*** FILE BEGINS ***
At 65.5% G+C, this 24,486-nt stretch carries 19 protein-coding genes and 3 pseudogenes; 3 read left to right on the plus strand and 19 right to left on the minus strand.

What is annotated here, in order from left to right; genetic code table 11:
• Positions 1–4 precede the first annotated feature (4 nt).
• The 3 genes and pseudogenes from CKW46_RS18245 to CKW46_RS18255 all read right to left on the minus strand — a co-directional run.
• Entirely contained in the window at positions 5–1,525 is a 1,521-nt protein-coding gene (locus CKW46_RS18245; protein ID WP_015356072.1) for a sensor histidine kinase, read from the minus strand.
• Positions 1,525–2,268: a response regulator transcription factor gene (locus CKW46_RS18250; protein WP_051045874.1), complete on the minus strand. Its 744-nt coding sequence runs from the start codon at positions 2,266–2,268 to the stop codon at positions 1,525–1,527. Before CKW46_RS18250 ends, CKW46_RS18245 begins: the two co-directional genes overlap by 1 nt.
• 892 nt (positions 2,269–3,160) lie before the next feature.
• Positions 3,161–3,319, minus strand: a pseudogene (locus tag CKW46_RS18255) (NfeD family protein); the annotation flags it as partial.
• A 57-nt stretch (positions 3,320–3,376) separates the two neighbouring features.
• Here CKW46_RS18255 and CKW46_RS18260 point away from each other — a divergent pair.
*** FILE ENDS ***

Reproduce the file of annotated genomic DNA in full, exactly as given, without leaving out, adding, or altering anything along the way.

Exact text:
At 65.5% G+C, this 24,486-nt stretch carries 19 protein-coding genes and 3 pseudogenes; 3 read left to right on the plus strand and 19 right to left on the minus strand.

What is annotated here, in order from left to right; genetic code table 11:
• Positions 1–4 precede the first annotated feature (4 nt).
• The 3 genes and pseudogenes from CKW46_RS18245 to CKW46_RS18255 all read right to left on the minus strand — a co-directional run.
• Entirely contained in the window at positions 5–1,525 is a 1,521-nt protein-coding gene (locus CKW46_RS18245; protein ID WP_015356072.1) for a sensor histidine kinase, read from the minus strand.
• Positions 1,525–2,268: a response regulator transcription factor gene (locus CKW46_RS18250; protein WP_051045874.1), complete on the minus strand. Its 744-nt coding sequence runs from the start codon at positions 2,266–2,268 to the stop codon at positions 1,525–1,527. Before CKW46_RS18250 ends, CKW46_RS18245 begins: the two co-directional genes overlap by 1 nt.
• 892 nt (positions 2,269–3,160) lie before the next feature.
• Positions 3,161–3,319, minus strand: a pseudogene (locus tag CKW46_RS18255) (NfeD family protein); the annotation flags it as partial.
• A 57-nt stretch (positions 3,320–3,376) separates the two neighbouring features.
• Here CKW46_RS18255 and CKW46_RS18260 point away from each other — a divergent pair.